|The intelligence of the hand|
Working on a computer-controlled loom I have taken weaving out of its traditional context, using it for making sculptures. There is a visual analogy between anatomy and weaving, i.e. in developmental patterns and multi-layered differentiation. There is also a material analogy between organic growth and 3D-weaving as a construction technique. These observations initiated my research about the intelligence of the hand, the fascinating axis between hand and brain and into the creative process and neurocognitive aspects of making.
Informed by a scientific and hands-on knowledge in anatomy I create a personal morphology. Series titled: embryologic objects, proxyclones, neurotubes, mutants are an inquiry into the nature of forms.
Since 2015 I enlarge structures and complex material connections - like looking through a microscope at tissue matter.
is a practice-based, artistic investigation about the hand-brain-axis in creative making.
Centre of the project is the interactive website
SYB project has two sets of inquiries
1. About the importance of making with your hands and the possible effects on the brain and well-being.
2. About the influence of medical imagemaking on body-identity.
Throughout the ages the image of the human body in the Arts and as popular knowledge has been tied to the progress of innovative medical techniques, like the microscope, X-rays and MRI scans.
In recent years public awareness about the brain changes through wide-spread visual reproduction. What are visual representations and reflections about the brain by participants of SYB study?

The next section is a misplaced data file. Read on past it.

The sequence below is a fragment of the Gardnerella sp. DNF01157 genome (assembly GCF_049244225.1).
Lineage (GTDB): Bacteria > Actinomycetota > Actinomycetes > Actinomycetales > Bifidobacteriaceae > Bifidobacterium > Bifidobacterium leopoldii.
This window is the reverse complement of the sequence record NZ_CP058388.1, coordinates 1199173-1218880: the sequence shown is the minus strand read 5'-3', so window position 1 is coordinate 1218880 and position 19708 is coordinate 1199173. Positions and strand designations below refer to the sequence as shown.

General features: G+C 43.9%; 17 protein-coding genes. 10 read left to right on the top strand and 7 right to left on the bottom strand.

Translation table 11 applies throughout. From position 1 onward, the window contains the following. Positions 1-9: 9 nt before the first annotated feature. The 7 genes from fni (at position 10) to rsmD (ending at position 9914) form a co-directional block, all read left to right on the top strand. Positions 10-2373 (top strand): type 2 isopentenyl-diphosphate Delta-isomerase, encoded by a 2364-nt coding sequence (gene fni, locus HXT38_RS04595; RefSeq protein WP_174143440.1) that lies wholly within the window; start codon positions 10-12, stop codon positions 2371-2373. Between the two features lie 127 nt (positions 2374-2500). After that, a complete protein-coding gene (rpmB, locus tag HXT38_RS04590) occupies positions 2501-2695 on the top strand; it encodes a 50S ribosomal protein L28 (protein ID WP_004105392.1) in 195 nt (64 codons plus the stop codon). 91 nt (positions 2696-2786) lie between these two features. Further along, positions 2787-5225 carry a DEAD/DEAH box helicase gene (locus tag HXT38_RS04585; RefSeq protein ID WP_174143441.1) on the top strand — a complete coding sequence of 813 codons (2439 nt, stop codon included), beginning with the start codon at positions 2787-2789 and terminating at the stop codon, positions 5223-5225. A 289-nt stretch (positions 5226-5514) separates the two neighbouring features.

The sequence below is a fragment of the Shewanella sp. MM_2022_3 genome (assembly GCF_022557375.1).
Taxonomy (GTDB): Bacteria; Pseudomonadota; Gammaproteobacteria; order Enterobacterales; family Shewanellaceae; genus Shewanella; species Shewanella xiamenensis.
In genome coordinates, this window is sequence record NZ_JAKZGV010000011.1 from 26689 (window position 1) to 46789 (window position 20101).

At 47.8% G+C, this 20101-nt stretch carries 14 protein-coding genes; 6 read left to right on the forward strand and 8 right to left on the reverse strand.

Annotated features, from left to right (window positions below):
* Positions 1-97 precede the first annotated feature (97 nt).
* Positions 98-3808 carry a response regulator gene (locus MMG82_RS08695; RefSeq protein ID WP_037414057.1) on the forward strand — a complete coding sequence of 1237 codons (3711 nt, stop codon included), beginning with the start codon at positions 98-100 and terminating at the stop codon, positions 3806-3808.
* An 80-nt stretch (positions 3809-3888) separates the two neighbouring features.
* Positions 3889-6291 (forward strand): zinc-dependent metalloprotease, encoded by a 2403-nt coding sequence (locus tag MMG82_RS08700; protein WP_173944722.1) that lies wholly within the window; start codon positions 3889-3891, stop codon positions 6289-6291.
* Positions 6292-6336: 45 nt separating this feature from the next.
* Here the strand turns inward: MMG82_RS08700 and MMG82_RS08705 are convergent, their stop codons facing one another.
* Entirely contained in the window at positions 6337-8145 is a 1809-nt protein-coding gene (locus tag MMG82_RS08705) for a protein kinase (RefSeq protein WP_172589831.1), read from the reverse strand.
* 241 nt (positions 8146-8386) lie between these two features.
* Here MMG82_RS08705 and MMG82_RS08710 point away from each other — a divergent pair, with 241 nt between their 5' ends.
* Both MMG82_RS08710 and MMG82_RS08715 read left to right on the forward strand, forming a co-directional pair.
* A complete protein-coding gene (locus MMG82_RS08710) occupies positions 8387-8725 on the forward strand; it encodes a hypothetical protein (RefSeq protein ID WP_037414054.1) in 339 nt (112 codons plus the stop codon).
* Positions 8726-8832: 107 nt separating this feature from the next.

SYB was launched in 2013 at IMPACT conference and will conclude in 2017.
Preliminary results will be published in 'Crafting textiles in a digital age' by Bloomsbury Academic in 2016.
SYB is supported by:
Prof. R. Zwijnenberg, Fac. of Humanities, Leiden
|Theory & Author: |
As writer about artist’s techniques and materials I focus on the fusion of high tech and craft practice. A trained observer, I search for new developments and spot-on questions. Words are powerful and sensitive materiaI. I write in a clear, concise and personal style. No jargon. Telling compelling stories. (Dutch, English and native German)
Each interview with a maker feeds into my reserach about the intelligence of the hand. See: peer reviewed chapter in the Bloomsbury Academic publication 'Crafting in a digital age'.
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editor of Dutch kM magazine, writer for Dutch Textil Plus, international publications and institutional commissions
|ontwerp: bureau gras|